They were divided into 4 four groups: sun exposure for 30 min (EG1), aerobic exercise with walking and jogging (EG2), aerobic exercise group with sun exposure (EG3), no exercise and no sun exposure control (EG4). Each group was assigned 10 subjects to compare and analyze changes in the quality of sleep and sleep-related responses according to sun exposure and exercise. Subjects had height of 175.8 ± 5.69 cm and weight of 73.2 ± 7.55 kg.

Sun exposure and exercise protocol

A total of 6 weeks of sun exposure and exercise were conducted to the same subject. Each experiment was conducted at 1-week interval to wash out the effect of previous experiment. A high-fat and high-protein diet was maintained for three meals a day without alcohol consumption. Diets of subjects were recorded prior to initial blood collection. Subjects were told to maintain similar diet prior to each blood collection after each experiment. Sun exposure was conducted by sitting outside for 30 minutes from 11 to 11:30 am to avoid excessively hot sunlight [39]. The average temperature was about 20℃. The average humidity was 60~70%. Aerobic exercises such as walking or running were performed. The exercise protocol consisted of five times of exercise session per week. Each exercise session contained 5 to 10 minute indoor stretching prior to and post exercise. Main exercise session was 30 minutes. Exercise intensity was measured by a wireless heart rate monitor (polar system). The intensity for each individual was moderate (50~60% of the maximum heart rate/HRmax) calculated with Karvonen formula by substituting target heart rate.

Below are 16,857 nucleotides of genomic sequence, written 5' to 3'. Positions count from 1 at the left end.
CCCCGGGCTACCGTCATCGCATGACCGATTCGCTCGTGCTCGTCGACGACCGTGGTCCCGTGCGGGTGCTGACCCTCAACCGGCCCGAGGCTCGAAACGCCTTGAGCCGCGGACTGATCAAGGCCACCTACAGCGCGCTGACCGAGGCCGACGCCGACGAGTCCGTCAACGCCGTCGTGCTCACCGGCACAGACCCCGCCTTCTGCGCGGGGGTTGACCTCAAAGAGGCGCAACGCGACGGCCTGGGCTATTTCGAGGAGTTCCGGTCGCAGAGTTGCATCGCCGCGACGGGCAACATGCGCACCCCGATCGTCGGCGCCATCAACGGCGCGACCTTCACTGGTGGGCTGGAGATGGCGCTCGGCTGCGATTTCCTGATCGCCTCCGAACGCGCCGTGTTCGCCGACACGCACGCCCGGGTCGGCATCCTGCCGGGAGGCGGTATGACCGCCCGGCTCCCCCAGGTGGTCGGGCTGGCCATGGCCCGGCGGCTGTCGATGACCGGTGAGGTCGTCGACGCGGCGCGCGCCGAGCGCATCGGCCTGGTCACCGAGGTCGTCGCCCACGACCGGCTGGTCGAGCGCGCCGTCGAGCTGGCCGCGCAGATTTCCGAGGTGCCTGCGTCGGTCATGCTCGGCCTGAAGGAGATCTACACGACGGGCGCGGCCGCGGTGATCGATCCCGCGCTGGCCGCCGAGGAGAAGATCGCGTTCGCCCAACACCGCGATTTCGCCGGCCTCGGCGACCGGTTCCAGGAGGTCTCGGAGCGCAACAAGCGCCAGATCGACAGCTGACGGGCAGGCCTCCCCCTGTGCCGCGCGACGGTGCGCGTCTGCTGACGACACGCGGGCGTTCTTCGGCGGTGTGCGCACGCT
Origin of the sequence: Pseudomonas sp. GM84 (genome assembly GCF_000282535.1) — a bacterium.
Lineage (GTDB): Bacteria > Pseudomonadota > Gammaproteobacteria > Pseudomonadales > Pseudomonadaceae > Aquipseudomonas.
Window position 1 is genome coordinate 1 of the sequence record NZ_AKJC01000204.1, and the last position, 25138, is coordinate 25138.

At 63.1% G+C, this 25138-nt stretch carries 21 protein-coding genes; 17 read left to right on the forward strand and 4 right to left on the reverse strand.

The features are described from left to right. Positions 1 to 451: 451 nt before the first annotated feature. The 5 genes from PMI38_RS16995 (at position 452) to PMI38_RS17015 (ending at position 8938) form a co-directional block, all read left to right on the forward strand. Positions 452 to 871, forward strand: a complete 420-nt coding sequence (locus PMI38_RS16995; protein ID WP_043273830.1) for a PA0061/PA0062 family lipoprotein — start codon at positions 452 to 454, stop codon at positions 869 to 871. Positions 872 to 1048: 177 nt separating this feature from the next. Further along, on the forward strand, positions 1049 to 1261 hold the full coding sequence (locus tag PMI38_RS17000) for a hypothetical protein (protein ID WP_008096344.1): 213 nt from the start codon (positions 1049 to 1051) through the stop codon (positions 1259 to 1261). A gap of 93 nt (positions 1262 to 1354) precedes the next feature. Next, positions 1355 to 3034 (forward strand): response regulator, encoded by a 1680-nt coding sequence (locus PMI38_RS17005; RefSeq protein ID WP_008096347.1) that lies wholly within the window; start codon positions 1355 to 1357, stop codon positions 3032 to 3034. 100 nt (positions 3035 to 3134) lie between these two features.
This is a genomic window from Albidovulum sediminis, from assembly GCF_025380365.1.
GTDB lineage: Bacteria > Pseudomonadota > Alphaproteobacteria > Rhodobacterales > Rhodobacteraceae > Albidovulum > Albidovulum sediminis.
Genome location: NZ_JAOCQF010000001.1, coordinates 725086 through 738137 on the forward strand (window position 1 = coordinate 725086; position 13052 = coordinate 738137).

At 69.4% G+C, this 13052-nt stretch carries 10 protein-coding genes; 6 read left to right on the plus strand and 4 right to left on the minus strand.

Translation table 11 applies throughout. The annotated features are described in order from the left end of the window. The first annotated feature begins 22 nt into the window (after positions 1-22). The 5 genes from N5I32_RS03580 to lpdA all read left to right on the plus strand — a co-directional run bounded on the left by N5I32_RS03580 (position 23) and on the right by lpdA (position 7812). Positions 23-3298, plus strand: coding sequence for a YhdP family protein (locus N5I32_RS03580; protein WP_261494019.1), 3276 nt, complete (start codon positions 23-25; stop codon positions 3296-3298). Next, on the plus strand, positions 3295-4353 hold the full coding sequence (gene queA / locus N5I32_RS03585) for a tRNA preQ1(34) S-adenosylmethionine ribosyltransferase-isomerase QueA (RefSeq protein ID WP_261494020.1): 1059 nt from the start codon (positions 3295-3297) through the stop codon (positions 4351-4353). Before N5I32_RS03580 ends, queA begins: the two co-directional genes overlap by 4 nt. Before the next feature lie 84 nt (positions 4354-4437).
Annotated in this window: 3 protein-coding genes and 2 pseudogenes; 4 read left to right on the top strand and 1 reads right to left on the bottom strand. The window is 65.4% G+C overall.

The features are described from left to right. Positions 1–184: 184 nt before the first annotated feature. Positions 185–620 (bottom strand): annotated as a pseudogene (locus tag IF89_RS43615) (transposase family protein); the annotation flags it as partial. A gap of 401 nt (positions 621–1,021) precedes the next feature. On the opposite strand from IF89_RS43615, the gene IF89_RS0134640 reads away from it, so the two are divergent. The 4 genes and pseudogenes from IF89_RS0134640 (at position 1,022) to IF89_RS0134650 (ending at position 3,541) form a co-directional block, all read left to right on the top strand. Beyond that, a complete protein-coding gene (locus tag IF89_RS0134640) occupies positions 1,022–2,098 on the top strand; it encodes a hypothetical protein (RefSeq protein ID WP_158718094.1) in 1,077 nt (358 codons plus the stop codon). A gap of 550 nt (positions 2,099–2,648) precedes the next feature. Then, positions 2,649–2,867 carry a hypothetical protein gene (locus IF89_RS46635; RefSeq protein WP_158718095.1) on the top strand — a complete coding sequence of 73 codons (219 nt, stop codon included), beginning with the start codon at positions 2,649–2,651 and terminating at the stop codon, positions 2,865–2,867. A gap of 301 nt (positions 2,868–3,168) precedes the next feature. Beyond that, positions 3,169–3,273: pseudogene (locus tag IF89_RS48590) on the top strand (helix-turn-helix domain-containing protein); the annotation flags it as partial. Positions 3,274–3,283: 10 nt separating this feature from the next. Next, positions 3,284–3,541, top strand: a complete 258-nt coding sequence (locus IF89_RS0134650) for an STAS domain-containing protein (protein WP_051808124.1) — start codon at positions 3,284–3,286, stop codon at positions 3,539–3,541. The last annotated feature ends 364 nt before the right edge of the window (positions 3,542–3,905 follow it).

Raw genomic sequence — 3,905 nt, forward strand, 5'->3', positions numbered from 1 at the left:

Surveys